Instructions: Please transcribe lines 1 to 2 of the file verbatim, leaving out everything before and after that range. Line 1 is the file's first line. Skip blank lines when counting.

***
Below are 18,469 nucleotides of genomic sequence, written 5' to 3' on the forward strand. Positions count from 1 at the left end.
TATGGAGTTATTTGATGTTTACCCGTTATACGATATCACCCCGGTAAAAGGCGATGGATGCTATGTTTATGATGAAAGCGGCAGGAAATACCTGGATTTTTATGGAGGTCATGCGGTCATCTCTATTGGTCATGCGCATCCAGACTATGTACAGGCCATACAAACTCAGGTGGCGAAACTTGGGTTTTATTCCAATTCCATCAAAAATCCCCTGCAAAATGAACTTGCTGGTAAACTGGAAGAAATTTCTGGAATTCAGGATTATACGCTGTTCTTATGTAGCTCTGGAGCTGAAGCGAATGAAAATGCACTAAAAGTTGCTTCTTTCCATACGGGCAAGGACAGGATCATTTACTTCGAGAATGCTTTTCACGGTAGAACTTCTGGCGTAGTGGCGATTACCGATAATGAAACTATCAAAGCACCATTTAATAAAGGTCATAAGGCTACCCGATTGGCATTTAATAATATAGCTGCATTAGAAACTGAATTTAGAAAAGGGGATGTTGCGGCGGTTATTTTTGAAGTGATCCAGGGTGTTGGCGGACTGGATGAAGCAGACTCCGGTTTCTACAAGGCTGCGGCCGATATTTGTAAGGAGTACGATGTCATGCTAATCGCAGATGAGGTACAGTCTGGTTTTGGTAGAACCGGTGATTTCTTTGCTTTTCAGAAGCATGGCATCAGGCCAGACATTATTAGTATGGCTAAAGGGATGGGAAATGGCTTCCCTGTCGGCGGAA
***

Below are 18,469 nucleotides of genomic sequence, written 5' to 3' on the forward strand. Positions count from 1 at the left end.
TATGGAGTTATTTGATGTTTACCCGTTATACGATATCACCCCGGTAAAAGGCGATGGATGCTATGTTTATGATGAAAGCGGCAGGAAATACCTGGATTTTTATGGAGGTCATGCGGTCATCTCTATTGGTCATGCGCATCCAGACTATGTACAGGCCATACAAACTCAGGTGGCGAAACTTGGGTTTTATTCCAATTCCATCAAAAATCCCCTGCAAAATGAACTTGCTGGTAAACTGGAAGAAATTTCTGGAATTCAGGATTATACGCTGTTCTTATGTAGCTCTGGAGCTGAAGCGAATGAAAATGCACTAAAAGTTGCTTCTTTCCATACGGGCAAGGACAGGATCATTTACTTCGAGAATGCTTTTCACGGTAGAACTTCTGGCGTAGTGGCGATTACCGATAATGAAACTATCAAAGCACCATTTAATAAAGGTCATAAGGCTACCCGATTGGCATTTAATAATATAGCTGCATTAGAAACTGAATTTAGAAAAGGGGATGTTGCGGCGGTTATTTTTGAAGTGATCCAGGGTGTTGGCGGACTGGATGAAGCAGACTCCGGTTTCTACAAGGCTGCGGCCGATATTTGTAAGGAGTACGATGTCATGCTAATCGCAGATGAGGTACAGTCTGGTTTTGGTAGAACCGGTGATTTCTTTGCTTTTCAGAAGCATGGCATCAGGCCAGACATTATTAGTATGGCTAAAGGGATGGGAAATGGCTTCCCTGTCGGCGGAA